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  • 1.
    Amark, Hanna
    et al.
    Karolinska Institute, Department of Clinical Science and Education, Unit of Obstetrics and Gynecology, Södersjukhuset, Stockholm, Sweden.
    Millde-Luthander, Charlotte
    Karolinska Institute, Department of Clinical Science and Education, Unit of Obstetrics and Gynecology, Södersjukhuset, Stockholm, Sweden.
    Ajne, Gunilla
    Department of Obstetrics and Gynecology, Karolinska University Hospital, Huddinge, Stockholm, Sweden.
    Högberg, Ulf
    Uppsala University, Disciplinary Domain of Medicine and Pharmacy, Faculty of Medicine, Department of Women's and Children's Health, Obstetrics and Gynaecology.
    Pettersson, Hans
    Karolinska Institute, Department of Clinical Science and Education, Unit of Obstetrics and Gynecology, Södersjukhuset, Stockholm, Sweden.
    Wiklund, Ingela
    Department of Clinical Sciences, Division of Obstetrics and Gynecology, Danderyd Hospital, Karolinska Institute, Stockholm, Sweden.
    Grunewald, Charlotta
    Karolinska Institute, Department of Clinical Science and Education, Unit of Obstetrics and Gynecology, Södersjukhuset, Stockholm, Sweden.
    Single versus pairwise interpretation of cardiotochography, a comparative study from six Swedish delivery units2014In: Sexual & Reproductive HealthCare, ISSN 1877-5756, E-ISSN 1877-5764, Vol. 5, no 4, p. 195-198Article in journal (Refereed)
    Abstract [en]

    OBJECTIVE: The aim of the study was to evaluate whether interpreting CTG pairwise brings about a higher level of correctly classified CTG recordings in a non-selected population of midwives and physicians.

    STUDY DESIGN: A comparative study.

    SETTING: Five delivery units in Stockholm and one delivery unit in Uppsala, with 1589, 3740, 3908, 4539, 6438, and 7331 deliveries in 2011, respectively.

    SUBJECTS: 536 midwives and physicians classified one randomly selected CTG recording individually followed by a pairwise classification. The pairs consisted of two midwives (119 pairs) or one midwife and one physician (149 pairs), a total of 268 pairs.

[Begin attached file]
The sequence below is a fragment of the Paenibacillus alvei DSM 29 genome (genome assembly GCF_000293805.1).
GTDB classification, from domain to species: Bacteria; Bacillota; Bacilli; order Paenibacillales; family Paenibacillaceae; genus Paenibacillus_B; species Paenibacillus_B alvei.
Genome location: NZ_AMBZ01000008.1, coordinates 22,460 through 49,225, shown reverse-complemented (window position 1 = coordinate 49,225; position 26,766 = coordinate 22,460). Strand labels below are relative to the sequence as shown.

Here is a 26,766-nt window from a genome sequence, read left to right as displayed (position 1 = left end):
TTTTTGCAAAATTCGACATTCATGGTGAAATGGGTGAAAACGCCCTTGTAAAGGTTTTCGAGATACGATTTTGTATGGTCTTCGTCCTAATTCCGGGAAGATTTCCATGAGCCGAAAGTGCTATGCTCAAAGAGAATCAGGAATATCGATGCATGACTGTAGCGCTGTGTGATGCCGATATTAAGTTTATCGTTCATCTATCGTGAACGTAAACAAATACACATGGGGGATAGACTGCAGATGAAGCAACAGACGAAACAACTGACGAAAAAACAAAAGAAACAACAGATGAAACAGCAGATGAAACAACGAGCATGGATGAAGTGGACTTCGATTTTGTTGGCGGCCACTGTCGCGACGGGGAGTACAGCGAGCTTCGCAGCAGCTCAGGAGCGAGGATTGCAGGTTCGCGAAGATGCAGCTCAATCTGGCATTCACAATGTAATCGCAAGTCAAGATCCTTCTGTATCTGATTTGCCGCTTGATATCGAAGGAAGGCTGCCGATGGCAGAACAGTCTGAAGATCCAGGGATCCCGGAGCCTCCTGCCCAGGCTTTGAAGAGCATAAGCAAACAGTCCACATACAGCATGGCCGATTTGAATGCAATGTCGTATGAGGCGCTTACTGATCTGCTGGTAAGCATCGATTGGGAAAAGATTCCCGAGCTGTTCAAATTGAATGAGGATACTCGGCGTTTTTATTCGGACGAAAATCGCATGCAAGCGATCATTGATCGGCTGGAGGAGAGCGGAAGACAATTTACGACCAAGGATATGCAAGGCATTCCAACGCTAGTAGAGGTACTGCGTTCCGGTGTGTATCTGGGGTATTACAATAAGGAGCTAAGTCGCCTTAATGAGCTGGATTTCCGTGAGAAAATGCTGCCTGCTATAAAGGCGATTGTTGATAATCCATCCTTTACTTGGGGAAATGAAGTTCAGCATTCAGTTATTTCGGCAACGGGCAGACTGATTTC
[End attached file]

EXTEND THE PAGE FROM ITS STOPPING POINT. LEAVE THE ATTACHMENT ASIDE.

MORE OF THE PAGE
MAIN OUTCOME MEASURE: The proportion of individually correctly classified CTG recordings versus the proportion of pairwise correctly classified CTG recordings.

    RESULTS: The proportion of individually correctly classified CTG's was 75% and the proportion of pairwise correctly classified CTG's was 80% (difference 5%, p = 0.12).

    CONCLUSIONS: There was no statistically significant difference when CTG's were classified pairwise compared to individual classifications. The proportion of individually correctly classified CTG's was high (75%). There were differences in the proportion of correctly classified CTG recordings between the delivery units, indicating potential areas of improvement.

  • 2. Andersson, Ewa
    et al.
    Christensson, Kyllike
    Hildingsson, Ingegerd
    Uppsala University, Disciplinary Domain of Medicine and Pharmacy, Faculty of Medicine, Department of Women's and Children's Health, Obstetrics and Gynaecology.
    Mothers' satisfaction with group antenatal care versus individual antenatal care: A clinical trial2013In: Sexual & Reproductive HealthCare, ISSN 1877-5756, E-ISSN 1877-5764, Vol. 4, no 3, p. 113-120Article in journal (Refereed)
    Abstract [en]

    Objective: The aim of this study was to compare women's satisfaction with group based antenatal care and standard care. Design: A randomised control trial where midwives were randomized to perform either GBAC or standard care. Women were invited to evaluate the two models of care. Data was collected by two questionnaires, in early pregnancy and six months after birth. Crude and adjusted odds ratios with a 95% confidence interval were calculated by model of care. Settings: Twelve antenatal clinics in Sweden between September 2008 and December 2010. Participants: Women in various part of Sweden (n = 700). Findings: In total, 8:16 variables in GBAC versus 9:16 in standard care were reported as deficient. Women in GBAC reported significantly less deficiencies with information about labour/birth OR 0.16 (0.10-0.27), breastfeeding OR 0.58 (0.37-0.90) and time following birth OR 0.61 (0.40-0.94). Engagement from the midwives OR 0.44 (0.25-0.78) and being taken seriously OR 0.55 (0.31-0.98) were also found to be less deficient. Women in GBAC reported the highest level of deficiency with information about pregnancy OR 3.45 (2.03-5.85) but reported less deficiency with time to plan the birth OR 0.61 (0.39-0.96). In addition, women in GBAC more satisfied with care in supporting contact with other parents OR 3.86 (2.30-6.46) and felt more support to initiate breastfeeding OR 1.75 (1.02-2.88). Conclusions: Women in both models of care considered the care as deficient in more than half of all areas. Variables that differed between the two models favoured group based antenatal care.

  • 3.
    Angeby, Karin
    et al.
    Cent Hosp Karlstad, Womens Dept, Karlstad, Sweden.;Karlstad Univ, Dept Hlth Sci, Fac Hlth Sci & Technol, SE-61588 Karlstad, Sweden..
    Wilde-Larsson, Bodil
    Karlstad Univ, Dept Hlth Sci, Fac Hlth Sci & Technol, SE-61588 Karlstad, Sweden.;Hedmark Univ Coll, Fac Publ Hlth, Dept Nursing & Mental Hlth, Elverum, Norway..
    Hildingsson, Ingegerd
    Uppsala University, Disciplinary Domain of Medicine and Pharmacy, Faculty of Medicine, Department of Women's and Children's Health, Obstetrics and Gynaecology. Mid Sweden Univ, Sundsvall, Sweden. Karoliniska Inst, Stockholm, Sweden..
    Sandin-Bojo, Ann-Kristin
    Karlstad Univ, Dept Hlth Sci, Fac Hlth Sci & Technol, SE-61588 Karlstad, Sweden.;Univ Boras, Sch Hlth Sci, Boras, Sweden..